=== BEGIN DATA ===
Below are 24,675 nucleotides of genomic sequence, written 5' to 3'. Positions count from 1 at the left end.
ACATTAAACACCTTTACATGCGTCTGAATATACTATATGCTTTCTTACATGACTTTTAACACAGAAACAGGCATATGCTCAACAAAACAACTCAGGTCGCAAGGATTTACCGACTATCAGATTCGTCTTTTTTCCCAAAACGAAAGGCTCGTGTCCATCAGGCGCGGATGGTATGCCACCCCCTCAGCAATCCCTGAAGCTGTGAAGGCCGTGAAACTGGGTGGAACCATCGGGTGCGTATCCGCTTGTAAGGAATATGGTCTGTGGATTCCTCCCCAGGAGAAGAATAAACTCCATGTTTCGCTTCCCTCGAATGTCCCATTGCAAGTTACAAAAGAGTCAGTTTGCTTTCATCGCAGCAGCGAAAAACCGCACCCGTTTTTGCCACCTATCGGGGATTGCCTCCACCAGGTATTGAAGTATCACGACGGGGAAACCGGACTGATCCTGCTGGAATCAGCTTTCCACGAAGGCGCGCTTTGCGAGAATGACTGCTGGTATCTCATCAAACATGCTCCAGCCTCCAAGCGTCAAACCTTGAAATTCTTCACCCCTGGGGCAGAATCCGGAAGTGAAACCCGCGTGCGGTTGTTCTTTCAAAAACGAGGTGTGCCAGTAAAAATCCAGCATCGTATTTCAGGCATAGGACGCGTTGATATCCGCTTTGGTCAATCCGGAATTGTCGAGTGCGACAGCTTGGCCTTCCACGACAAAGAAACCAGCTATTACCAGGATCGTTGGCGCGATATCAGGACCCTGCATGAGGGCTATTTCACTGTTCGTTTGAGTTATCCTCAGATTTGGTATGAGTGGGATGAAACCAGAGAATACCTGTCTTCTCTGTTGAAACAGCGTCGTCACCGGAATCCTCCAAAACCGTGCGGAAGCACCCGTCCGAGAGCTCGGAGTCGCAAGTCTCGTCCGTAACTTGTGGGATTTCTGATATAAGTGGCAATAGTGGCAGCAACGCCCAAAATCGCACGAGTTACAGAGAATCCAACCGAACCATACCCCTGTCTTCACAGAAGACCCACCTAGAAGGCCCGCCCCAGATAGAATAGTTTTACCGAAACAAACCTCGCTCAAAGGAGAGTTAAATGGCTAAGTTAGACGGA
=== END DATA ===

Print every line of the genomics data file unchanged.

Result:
Below are 24,675 nucleotides of genomic sequence, written 5' to 3'. Positions count from 1 at the left end.
ACATTAAACACCTTTACATGCGTCTGAATATACTATATGCTTTCTTACATGACTTTTAACACAGAAACAGGCATATGCTCAACAAAACAACTCAGGTCGCAAGGATTTACCGACTATCAGATTCGTCTTTTTTCCCAAAACGAAAGGCTCGTGTCCATCAGGCGCGGATGGTATGCCACCCCCTCAGCAATCCCTGAAGCTGTGAAGGCCGTGAAACTGGGTGGAACCATCGGGTGCGTATCCGCTTGTAAGGAATATGGTCTGTGGATTCCTCCCCAGGAGAAGAATAAACTCCATGTTTCGCTTCCCTCGAATGTCCCATTGCAAGTTACAAAAGAGTCAGTTTGCTTTCATCGCAGCAGCGAAAAACCGCACCCGTTTTTGCCACCTATCGGGGATTGCCTCCACCAGGTATTGAAGTATCACGACGGGGAAACCGGACTGATCCTGCTGGAATCAGCTTTCCACGAAGGCGCGCTTTGCGAGAATGACTGCTGGTATCTCATCAAACATGCTCCAGCCTCCAAGCGTCAAACCTTGAAATTCTTCACCCCTGGGGCAGAATCCGGAAGTGAAACCCGCGTGCGGTTGTTCTTTCAAAAACGAGGTGTGCCAGTAAAAATCCAGCATCGTATTTCAGGCATAGGACGCGTTGATATCCGCTTTGGTCAATCCGGAATTGTCGAGTGCGACAGCTTGGCCTTCCACGACAAAGAAACCAGCTATTACCAGGATCGTTGGCGCGATATCAGGACCCTGCATGAGGGCTATTTCACTGTTCGTTTGAGTTATCCTCAGATTTGGTATGAGTGGGATGAAACCAGAGAATACCTGTCTTCTCTGTTGAAACAGCGTCGTCACCGGAATCCTCCAAAACCGTGCGGAAGCACCCGTCCGAGAGCTCGGAGTCGCAAGTCTCGTCCGTAACTTGTGGGATTTCTGATATAAGTGGCAATAGTGGCAGCAACGCCCAAAATCGCACGAGTTACAGAGAATCCAACCGAACCATACCCCTGTCTTCACAGAAGACCCACCTAGAAGGCCCGCCCCAGATAGAATAGTTTTACCGAAACAAACCTCGCTCAAAGGAGAGTTAAATGGCTAAGTTAGACGGA